Why?

If you ever had been around a small child, the word “Why” can become the most frustrating word you’ll ever encounter right after “No”. Every answer you give is quickly challenge with another “Why” until you have no more answers and you snap with the default answer of “Because!” But before you snap, remember to keep telling yourself that this is a critical process in the development of that child. Being inquisitive is how we all learn and grow intellectually.

So what happened to us later in life? Why do we stop asking? What is it that made us avoid challenging the status quo? Maybe it’s because we still hear the echo of ‘why’ or maybe we are afraid to remind ourselves of three words that would spark our quest for answers; “I Don’t Know”. The technique of asking why five times to get to the root of an issue was originally developed by Sakichi Toyoda and was used within the Toyota Motor Corporation during the evolution of its manufacturing methodologies. It is a critical component of problem-solving training, delivered as part of the induction into the Toyota Production System. The 5 Whys method, as expressed by Sakichi Toyoda, was “the basis of Toyota’s scientific approach . . . by repeating why five times, the nature of the problem as well as its solution becomes clear.”

Problem solving may have been the original application, yet this same technique can also be adapted to an earlier stage of development of an idea or perceived innovation. Asking the 5 Whys at the beginning of a project can reveal many aspects that may be overlooked. Like a small child asking why, it is important to understand the idea’s purpose. Finding its purpose, will help determine the viability and adaptability of the idea. Below, is a graphic I use to help determine my continuation of an idea. 5 whys webStart with  “Why do it?” Walk around the circle and ask yourself each question as it relates to your idea or situation. If at any time, you do not have a strong and clear answer to any one of the 5 whys around the circle, then, as you get back to the beginning, ask yourself the first one again. There are two steps you can take from here; the first is to uncover the answers to each question or move away from the idea (for now). Record the idea and store it until all the answers can be found.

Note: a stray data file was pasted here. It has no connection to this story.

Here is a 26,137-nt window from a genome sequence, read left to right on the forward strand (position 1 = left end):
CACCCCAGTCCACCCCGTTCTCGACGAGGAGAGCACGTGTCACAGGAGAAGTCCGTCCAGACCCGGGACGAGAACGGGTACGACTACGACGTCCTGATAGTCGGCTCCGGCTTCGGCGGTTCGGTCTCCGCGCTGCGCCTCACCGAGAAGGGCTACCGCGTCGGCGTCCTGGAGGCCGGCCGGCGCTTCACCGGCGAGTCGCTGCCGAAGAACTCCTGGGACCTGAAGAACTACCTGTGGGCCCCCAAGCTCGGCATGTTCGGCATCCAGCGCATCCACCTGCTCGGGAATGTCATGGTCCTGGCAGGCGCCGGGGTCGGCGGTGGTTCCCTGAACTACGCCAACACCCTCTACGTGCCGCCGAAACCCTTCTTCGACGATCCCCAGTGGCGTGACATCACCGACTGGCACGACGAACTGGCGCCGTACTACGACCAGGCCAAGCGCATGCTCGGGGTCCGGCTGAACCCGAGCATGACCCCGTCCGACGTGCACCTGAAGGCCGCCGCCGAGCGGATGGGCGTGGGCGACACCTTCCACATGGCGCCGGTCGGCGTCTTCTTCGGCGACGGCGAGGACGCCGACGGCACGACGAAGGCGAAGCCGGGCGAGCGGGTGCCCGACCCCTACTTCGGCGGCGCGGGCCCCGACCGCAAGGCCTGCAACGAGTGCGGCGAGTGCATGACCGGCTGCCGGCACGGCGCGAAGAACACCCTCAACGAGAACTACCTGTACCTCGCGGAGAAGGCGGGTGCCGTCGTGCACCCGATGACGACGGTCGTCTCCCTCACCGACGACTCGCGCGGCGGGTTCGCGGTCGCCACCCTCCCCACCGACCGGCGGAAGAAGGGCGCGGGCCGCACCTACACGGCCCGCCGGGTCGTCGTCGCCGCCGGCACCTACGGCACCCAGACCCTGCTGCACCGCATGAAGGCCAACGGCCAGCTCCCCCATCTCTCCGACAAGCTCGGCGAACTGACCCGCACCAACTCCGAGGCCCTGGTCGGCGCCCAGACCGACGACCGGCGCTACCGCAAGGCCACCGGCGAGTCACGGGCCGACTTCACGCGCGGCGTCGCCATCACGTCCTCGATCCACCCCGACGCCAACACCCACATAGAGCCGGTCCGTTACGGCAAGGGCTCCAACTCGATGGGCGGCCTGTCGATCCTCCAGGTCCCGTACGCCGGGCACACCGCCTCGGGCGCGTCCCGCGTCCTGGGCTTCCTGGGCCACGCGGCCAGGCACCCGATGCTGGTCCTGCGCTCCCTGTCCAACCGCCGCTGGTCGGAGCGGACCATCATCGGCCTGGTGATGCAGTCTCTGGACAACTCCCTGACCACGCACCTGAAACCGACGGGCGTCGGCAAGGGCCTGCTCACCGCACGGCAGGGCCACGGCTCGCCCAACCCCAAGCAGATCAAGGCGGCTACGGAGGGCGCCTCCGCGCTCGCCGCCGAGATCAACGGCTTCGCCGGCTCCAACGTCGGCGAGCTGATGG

I have come to believe and trust this method when developing an idea before investing time and resources. Too many times I committed to a project that either served no greater value to the existing condition or would never be accepted as a new solution. I dedicated many hours and resources keeping a project moving simply because I was blind to the answers I would have discover had I only simply asked these five whys.

So, before you act on an idea and follow the credo of “Fail Fast” on the deliverable, ask yourself why, why, why, why, why and never just answer “Because.”

Remember this… “To Determine Success one must Measure against one’s Purpose.”

#InnovateSTL Discussion

Today, St. Louis was graced by four powerful innovation leaders.

InnovateSTL
What’s next for those wanting to be innovative in their companies? First visualize your purpose and then plan your action.

 

Thoughts on Innovation – The Box

Achieving innovation or new ideas requires a different path of thinking. I have written about this in an earlier post; “The Path to Innovate.” Some of the fastest and most direct methods I prefer is to influence the traditional thinking with fresh insights. These insights come from outside the box. It is very rare that innovation develops from the thinking found within the walls of the box, so getting fresh ideas needs external input.

IN Out of the Box

The first of two suggestions is to bring in fresh thinking or guidance from outside your box, a.k.a. your organization or office. As the an old saying goes “You can’t read the label from inside the jar.” Too many companies and individuals are unable to see the clues and insights due to the being to close to the situation. Obtaining new ideas requires something new or different from that of the embedded thinking. Bring in outside help.

The second method I find works well is getting out of the physical box. Climb out, see the sky and then interview people from the outside such as customers, prospects or the public. Ask questions that are open-ended and have no single answer. The more conversation you can drive, the richer the ideas can be. When you ask others who are not close to the situation, they have a different point of view. This different POV is gold to new ideas.

Finally, as a parting gift, a third method if you can’t do either of the two and you are shackled to your desk, is a method that is promoted by William Donius, author of “Though Revolution.” Use your non-dominant hand to get a second opinion or idea about your situation. Follow the link to get more information. He explains it better than I.

So, the thINKing to get new ideas is to change the direction or the source of your inspiration and to jump out of the thinking rut we all create for ourselves.

Until next time, don’t be afraid to ask someone else to help you create something new.

An Occurrence of Innovation